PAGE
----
).You cannot use any data recovery techniques that require the archived redo logs. therefore you almost always want to backup your archive logs. as described in "Forms of Data Recovery". the database is created in NOARCHIVELOG mode. $ sqlplus /nolog . This command will check to see if you have altered your database to run in ARCHIVELOG mode. Restore the entire database from the most recent backup. it may be preferable to run in NOARCHIVELOG mode in spite of the limitations that this choice imposes upon your recovery options. These include complete and point-in-time media recovery. You almost always will want to run in ARCHIVELOG mode. which uses the archived redo logs. and then drop the files.. you have two main options for recovery: Drop all objects that have any extents located in the affected files. and more advanced recovery techniques such as pointin-time recovery of individual tablespaces and Flashback Database (described in Oracle Database Backup and Recovery Advanced User's Guide. By default. @@@@@@@@@@@@@@@@@@@@@@@@@@@@@@@@@@@@@@@@@@ 2 Administer the Archived Redo Logs An Oracle database can run in one of two modes. but all data in the affected files is lost.. If you are running in NOARCHIVELOG mode and you must recover from damage to datafiles due to disk failure. See my notes on how to check if running in ARCHIVELOG mode. (Recovering changes since the backup would require performing media recovery. When performance requirements are extreme or disk space limitations are severe. and lose all changes to the database since the backup. The remainder of the database is intact.) .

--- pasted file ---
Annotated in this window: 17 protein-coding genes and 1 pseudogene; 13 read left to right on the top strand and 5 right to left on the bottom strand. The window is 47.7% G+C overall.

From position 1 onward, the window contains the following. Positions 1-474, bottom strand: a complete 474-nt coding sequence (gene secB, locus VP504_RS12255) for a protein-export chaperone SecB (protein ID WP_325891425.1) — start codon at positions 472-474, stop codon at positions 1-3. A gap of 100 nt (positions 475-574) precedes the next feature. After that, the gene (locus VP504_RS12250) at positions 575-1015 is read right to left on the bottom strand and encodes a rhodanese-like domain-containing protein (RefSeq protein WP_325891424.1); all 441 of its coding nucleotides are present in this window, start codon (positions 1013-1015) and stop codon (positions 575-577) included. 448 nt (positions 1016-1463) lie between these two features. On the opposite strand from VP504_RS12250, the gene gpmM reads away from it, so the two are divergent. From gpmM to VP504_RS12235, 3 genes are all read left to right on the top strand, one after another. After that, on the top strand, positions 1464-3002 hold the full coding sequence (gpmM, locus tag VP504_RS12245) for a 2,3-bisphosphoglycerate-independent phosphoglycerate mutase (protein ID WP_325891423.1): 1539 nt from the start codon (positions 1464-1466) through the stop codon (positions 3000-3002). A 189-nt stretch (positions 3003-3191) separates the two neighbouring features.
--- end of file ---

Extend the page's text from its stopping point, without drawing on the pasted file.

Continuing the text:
When in NOARCHIVELOG mode the database runs normally. The archived redo logs are created via the ARCH process. These copies are called archived redo logs. Oracle will continue to try to archive the log file. If Oracle cannot archive the online redo log (for example. In ARCHIVELOG mode. then Oracle would have to overwrite them. the destination directory for the archived redo logs is filled up). SQL> select log_mode from v$database. For example. If the log files can not be written out. connected. the database will make copies of all online redo logs after they are filled. and prepare the archived redo log destination directories. you have to shutdown the database to back it up. Using the ARCHIVELOG Mode So. At the same time. First you must put the database in ARCHIVELOG mode and you must also configure the ARCH process. The ARCH process copies the archived redo log files to one or more archive log destination directories. Thus. The use of ARCHIVELOG mode requires some configuration of the database. Unfortunately. once an online redo log has been filled. it cannot be reused until it has been archived. There are some down sides to running the database in ARCHIVELOG mode. but there is no capacity to perform any type of point in time recovery operations or online backups. the big corporate types tend to frown when a weeks worth of current production accounting data is lost forever.SQL> connect / as sysdba. This is not good because it means we would lose the data that was in those . we have a problem. While this might be fine for a development environment. SQL> archive log list. once the database runs out of available online redo logs. you will want to run Oracle in ARCHIVELOG mode. and when you recover the database you can only recover it to the point of the last backup. it will switch to the next online redo log and keep working. if you wish to avoid the wrath of the CEO and angry end-users.